Bluehost goes down for the big one 9 hour outage

Bluehost goes down for the big one, a 9 hour outage


I have used  Bluehost for my webhosting  for almost 2 years and during that time, I have never experienced any downtime.  This ended on the 2nd of August when Bluehost took a major outage that lasted the entire day.  My two main sites were both offline for over 8 hours but when Bluehost finally got things fixed, I experienced no data loss that I could tell.  Overall I have to give Bluehost  a “F” on this situation.  Their non-ability to handle this size of an outage became quite clear.

What was interesting was that Bluehost’s main site, was also down and they were not answering their phones.  The phone part may have been because they were overloaded with calls, but they should have been able to have at least a recording, so that callers knew they knew something was going on.  Instead they tweeted all day long about possible fixes and when things might be fixed. As I am not a member of the tweeting generation, I did find this a bit distracting, but I guess it’s just how things work now.

I never did hear if Blue Host was hacked or not, but for my sites, the total downtime came to over 9 hours.  There was no loss of information on my sites and I did not have to bring up a site backup.  What seems interesting is how no communication from Blue Host was ever generated.  I received no email notice, or phone calls, even a a recorded phone call.  This is the normal way a company should handle a total outage that take them down 100%, so much so that their main website is down also.  Please don’t just respond via Twitter, that is a very non professional way of doing business.   Twitter is used by a younger-me now generation and I don’t believe it’s a very professional way to handle a business i.e. your only way to communication to the outside world for over 9 hours.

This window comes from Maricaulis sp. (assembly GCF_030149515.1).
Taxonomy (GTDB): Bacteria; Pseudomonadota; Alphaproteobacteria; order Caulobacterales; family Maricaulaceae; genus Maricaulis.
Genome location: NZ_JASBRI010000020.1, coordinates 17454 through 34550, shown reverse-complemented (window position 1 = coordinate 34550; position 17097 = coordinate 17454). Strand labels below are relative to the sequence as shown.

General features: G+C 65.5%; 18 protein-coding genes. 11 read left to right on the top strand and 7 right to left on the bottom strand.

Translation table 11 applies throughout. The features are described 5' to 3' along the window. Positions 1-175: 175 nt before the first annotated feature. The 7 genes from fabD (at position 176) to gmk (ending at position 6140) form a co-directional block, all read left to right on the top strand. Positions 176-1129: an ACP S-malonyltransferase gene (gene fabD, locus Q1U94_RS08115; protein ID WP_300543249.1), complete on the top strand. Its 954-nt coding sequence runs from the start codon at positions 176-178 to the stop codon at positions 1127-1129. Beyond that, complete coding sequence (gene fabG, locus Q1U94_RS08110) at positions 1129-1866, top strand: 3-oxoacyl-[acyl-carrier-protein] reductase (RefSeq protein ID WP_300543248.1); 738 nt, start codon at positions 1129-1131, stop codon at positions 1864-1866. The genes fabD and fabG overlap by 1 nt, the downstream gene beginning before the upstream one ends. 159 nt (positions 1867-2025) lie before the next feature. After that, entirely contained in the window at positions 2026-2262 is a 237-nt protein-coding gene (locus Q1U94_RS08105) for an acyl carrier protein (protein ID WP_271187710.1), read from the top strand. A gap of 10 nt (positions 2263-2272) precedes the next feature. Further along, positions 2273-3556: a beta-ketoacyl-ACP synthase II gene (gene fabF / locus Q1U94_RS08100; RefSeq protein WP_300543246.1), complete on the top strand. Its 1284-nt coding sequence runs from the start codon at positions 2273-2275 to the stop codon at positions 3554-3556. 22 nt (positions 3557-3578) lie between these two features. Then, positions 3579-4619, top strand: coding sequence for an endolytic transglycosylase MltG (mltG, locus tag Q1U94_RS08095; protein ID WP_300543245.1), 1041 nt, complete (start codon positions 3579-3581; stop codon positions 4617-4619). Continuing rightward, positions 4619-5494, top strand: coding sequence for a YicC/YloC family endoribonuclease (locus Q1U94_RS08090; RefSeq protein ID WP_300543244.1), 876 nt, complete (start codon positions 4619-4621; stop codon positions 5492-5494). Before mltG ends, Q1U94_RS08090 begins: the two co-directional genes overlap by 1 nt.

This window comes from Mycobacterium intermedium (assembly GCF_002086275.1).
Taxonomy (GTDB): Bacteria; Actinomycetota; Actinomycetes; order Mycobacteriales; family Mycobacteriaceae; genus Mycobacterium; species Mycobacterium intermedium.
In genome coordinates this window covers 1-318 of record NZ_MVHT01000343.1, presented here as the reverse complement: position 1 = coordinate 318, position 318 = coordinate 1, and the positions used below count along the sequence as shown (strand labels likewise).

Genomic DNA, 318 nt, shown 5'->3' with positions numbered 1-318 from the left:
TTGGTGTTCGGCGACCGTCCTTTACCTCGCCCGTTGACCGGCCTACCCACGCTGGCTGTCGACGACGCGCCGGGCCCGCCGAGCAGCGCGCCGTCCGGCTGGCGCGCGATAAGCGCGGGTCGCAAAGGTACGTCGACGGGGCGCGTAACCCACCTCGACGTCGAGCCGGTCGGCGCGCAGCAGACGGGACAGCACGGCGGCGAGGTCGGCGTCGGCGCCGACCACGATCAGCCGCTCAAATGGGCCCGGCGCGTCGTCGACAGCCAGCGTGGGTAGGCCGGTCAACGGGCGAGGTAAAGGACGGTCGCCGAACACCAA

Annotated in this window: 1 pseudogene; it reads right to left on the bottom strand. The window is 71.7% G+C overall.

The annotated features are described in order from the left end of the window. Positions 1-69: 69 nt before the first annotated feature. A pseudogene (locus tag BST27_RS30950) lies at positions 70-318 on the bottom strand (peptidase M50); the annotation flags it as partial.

My websites are my e-commerce venue for selling both my photography, and my printing services.  Taking a 9 hour downtime without any proactive communication from my hosting company is not what I expected.  I have used Bluehost’s technical support several times in the past and not had any issues.  However in regards to this outage, it’s given me enough concern that I am again looking for a hosting company and most likely will move my business.

08/02/13 New article on strange sensor behavior with D800 and night photographic work

Possible reticulation results with D800 and night photography

Possible reticulation results with D800 and night photography–Click on image for a larger view

I have written a brief article on a problem I had with my Nikon D800e on a night shoot back in May of 2013.  You can read the detailed article here:

Back in May of 2013 on a night shoot, I noticed a strange problem with my D800e images.  I was shooting for night star trails and using the stacking method of shooting.  Normally this will help reduce overall noise since the sensor does not have to stay on for a single long period.  On this night I was working a 1 minute 50 second stack series of images and when I previewed the files on the D800, I immediately noticed a large number of small white dots.  These were not from planes or any other man made device, and were very random through the image, very similar to how noise will look.

In post I found that Lightroom 4.4 had definitely more trouble when working with the raw files.  I did not take any jpgs during this shoot.  I also learned that Capture One Vr. 7, Phase One’s raw conversion software did a much better job overall of the files.  I was able to correct for all the small dots in Capture One, but never really was able to get all of them taken care of in Lightroom.

My D800e is a standard setup, with the Nikon Grip.  I have 1 Nikon Li-0n battery in the camera and the the grip has (8) Ni-MH batteries installed.  I have not had any issues before with this setup.  I will always run off the batteries in the grip first and then the battery in the camera.  Most times in about 4 hours of constant shooting and checking exposures, I will go through all of the power in the grip cells and then use up about 1/3 of the Li-on cell in the camera.  This particular night was not that hot, ambient temperatures were about 78 degrees and the humidity was low about 30 percent of less.  I have not had a chance to do another night shoot since the one in May but hope to get out soon and see if this is going to be a constant problem or a  one time occurrence.